At the age of 26, Edgin could certainly become the Mets' left-handed setup man of the future, and this year could be a strong indicator of what he can do in a full season. The Mets will need him to shut down powerful left-handed sluggers throughout the National League in order to hold leads and secure wins. Hopefully, Edgin will consistently do just that.
2013 Projections: 73 Appearances, 4-2 Record, 3.35 ERA, 43 Strikeouts, 56.1 Innings Pitched
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The most consistent Mets reliever in 2012 was, by far, Bobby Parnell. Parnell went 5-4 with a 2.49 ERA and 61 strikeouts in 74 appearances and 68.2 innings pitched.
Parnell will continue to be the Mets' right-handed setup man unless Frank Francisco struggles, which could lead to Parnell becoming the closer. In 2012, Francisco spent some time on the disabled list and Parnell was the closer in his absence. Parnell did reasonably well as a closer, but the Mets don't seem ready to put him as their permanent closer just yet.
Parnell has a very dominant fastball that can 100 MPH, but his secondary pitches are still a work in progress. His pitching arsenal includes a slider, curveball and change-up.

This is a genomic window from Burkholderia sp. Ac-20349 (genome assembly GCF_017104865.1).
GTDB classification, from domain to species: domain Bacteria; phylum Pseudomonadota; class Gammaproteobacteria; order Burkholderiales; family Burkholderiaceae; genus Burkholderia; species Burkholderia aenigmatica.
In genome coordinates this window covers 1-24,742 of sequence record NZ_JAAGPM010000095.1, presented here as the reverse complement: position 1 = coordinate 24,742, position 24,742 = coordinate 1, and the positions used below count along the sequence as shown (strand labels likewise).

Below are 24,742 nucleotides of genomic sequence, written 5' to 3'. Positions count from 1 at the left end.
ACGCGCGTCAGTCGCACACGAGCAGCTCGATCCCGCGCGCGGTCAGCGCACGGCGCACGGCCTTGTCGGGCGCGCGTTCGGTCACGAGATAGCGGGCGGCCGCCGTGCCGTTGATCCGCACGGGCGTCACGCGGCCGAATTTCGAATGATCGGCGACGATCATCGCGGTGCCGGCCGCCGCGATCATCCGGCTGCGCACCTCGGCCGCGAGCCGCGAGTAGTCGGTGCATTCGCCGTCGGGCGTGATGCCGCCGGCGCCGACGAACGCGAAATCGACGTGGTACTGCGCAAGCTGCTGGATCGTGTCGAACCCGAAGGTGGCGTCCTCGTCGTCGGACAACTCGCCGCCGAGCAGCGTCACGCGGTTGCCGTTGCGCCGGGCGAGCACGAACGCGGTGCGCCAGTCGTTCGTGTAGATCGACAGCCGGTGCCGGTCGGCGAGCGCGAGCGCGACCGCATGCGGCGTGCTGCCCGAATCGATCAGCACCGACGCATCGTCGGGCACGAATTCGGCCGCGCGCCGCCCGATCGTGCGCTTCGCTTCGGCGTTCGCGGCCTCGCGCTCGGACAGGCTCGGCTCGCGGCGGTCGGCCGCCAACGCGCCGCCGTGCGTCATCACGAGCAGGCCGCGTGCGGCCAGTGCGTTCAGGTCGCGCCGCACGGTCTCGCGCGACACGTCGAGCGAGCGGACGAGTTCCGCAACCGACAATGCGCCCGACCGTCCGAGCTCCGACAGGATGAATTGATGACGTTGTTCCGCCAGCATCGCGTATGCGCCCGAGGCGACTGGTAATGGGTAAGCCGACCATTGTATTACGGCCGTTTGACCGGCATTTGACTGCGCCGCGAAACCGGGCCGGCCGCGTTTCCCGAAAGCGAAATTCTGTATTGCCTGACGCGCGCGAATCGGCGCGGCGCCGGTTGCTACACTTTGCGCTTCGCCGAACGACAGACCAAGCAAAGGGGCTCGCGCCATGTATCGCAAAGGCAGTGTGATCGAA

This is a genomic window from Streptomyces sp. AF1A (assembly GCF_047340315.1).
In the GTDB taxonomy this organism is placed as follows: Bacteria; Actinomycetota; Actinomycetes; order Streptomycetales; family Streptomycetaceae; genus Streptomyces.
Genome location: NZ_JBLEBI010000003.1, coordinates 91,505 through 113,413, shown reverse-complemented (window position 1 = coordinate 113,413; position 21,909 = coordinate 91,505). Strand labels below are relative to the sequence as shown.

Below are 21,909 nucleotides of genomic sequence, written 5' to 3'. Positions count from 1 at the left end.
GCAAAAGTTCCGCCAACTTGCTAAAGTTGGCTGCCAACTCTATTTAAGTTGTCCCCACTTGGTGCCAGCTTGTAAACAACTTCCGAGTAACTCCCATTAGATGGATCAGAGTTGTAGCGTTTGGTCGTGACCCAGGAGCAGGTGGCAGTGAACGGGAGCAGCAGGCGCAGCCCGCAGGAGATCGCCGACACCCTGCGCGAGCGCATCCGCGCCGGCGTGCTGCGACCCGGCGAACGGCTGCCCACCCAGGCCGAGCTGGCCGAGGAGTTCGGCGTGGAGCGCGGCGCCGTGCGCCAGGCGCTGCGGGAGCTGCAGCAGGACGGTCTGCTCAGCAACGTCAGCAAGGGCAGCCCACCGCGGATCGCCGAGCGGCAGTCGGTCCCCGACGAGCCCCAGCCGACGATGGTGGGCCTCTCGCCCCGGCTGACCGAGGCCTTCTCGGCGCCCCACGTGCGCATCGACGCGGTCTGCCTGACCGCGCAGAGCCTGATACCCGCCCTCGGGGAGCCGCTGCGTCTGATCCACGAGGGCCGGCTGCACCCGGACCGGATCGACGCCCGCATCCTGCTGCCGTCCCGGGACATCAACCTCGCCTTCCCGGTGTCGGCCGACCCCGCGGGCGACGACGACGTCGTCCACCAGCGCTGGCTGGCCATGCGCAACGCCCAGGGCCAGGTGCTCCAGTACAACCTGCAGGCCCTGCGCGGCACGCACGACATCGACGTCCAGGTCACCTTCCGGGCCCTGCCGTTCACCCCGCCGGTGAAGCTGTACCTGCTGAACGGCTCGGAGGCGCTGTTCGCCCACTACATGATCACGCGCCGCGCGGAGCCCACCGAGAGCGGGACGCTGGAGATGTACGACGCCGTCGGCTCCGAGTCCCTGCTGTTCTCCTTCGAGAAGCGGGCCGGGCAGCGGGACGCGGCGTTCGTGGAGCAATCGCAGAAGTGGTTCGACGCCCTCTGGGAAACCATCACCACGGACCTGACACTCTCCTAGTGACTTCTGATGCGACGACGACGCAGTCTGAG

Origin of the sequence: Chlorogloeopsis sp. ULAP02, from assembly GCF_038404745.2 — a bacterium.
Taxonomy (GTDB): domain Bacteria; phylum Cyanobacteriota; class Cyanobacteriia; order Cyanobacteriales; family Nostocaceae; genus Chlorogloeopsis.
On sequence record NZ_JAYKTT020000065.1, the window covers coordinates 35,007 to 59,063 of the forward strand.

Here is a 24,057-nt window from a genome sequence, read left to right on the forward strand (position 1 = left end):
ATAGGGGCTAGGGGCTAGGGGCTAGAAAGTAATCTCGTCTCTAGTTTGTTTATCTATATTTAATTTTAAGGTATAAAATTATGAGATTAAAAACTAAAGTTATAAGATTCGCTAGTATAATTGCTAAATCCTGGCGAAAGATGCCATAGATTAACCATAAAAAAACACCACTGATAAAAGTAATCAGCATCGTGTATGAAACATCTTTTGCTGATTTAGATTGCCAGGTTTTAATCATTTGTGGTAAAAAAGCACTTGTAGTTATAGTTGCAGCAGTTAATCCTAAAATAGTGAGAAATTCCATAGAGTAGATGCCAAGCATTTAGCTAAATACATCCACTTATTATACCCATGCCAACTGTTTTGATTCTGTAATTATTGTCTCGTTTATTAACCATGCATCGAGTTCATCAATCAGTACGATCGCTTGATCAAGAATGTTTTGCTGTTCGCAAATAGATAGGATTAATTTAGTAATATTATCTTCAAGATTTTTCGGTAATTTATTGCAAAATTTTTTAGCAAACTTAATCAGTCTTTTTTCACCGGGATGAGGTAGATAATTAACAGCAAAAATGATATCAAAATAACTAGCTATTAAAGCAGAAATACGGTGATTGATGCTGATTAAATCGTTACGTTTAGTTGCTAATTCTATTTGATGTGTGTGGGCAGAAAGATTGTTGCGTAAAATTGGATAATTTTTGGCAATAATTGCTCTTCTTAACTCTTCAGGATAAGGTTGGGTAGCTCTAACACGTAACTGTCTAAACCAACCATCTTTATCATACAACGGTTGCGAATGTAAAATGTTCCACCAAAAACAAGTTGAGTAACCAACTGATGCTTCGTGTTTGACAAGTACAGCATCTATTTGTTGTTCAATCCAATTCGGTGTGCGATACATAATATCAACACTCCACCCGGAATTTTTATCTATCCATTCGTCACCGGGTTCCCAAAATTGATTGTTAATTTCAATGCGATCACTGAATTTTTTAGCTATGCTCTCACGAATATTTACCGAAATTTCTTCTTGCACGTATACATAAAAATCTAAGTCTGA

If Francisco struggles this year though, Parnell could very likely close for the rest of the season. This, of course, would depend on whether the Mets sign or trade for another closer either before Opening Day or by the trade deadline. After the season he had last year, Parnell is worthy of being given a shot to be the regular closer. It's only a matter of time until it becomes a reality.
2013 Projections: 60 Appearances, 2-1 Record, 15 Saves, 2.66 ERA, 72 Strikeouts, 58.2 Innings Pitched
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Frank Francisco will be the Mets' closer again this year unless he pitches poorly enough to be demoted from that role. After a 2012 season that included a 1-3 record and a career high 5.53 ERA, Francisco might be on a thin leash as the Mets' 2013 closer.
It's not guaranteed just yet that Francisco will even be the Opening Day closer, depending on whether the Mets sign another closer before spring training. However, if such a move is not made, Francisco will most likely close, unless he pitches so poorly that Bobby Parnell becomes the closer instead.
Francisco has a good fastball, generally speaking, and also throws a slider, curveball and split-fingered fastball. The 33-year-old veteran can hopefully bounce back this season, and if he does, the Mets would probably be more than happy to trade him to a postseason contending team if such a situation presents itself.
2013 Projections: 52 Appearances, 2-4 Record, 3.91 ERA, 18 Saves, 40 Strikeouts, 48.2 Innings Pitched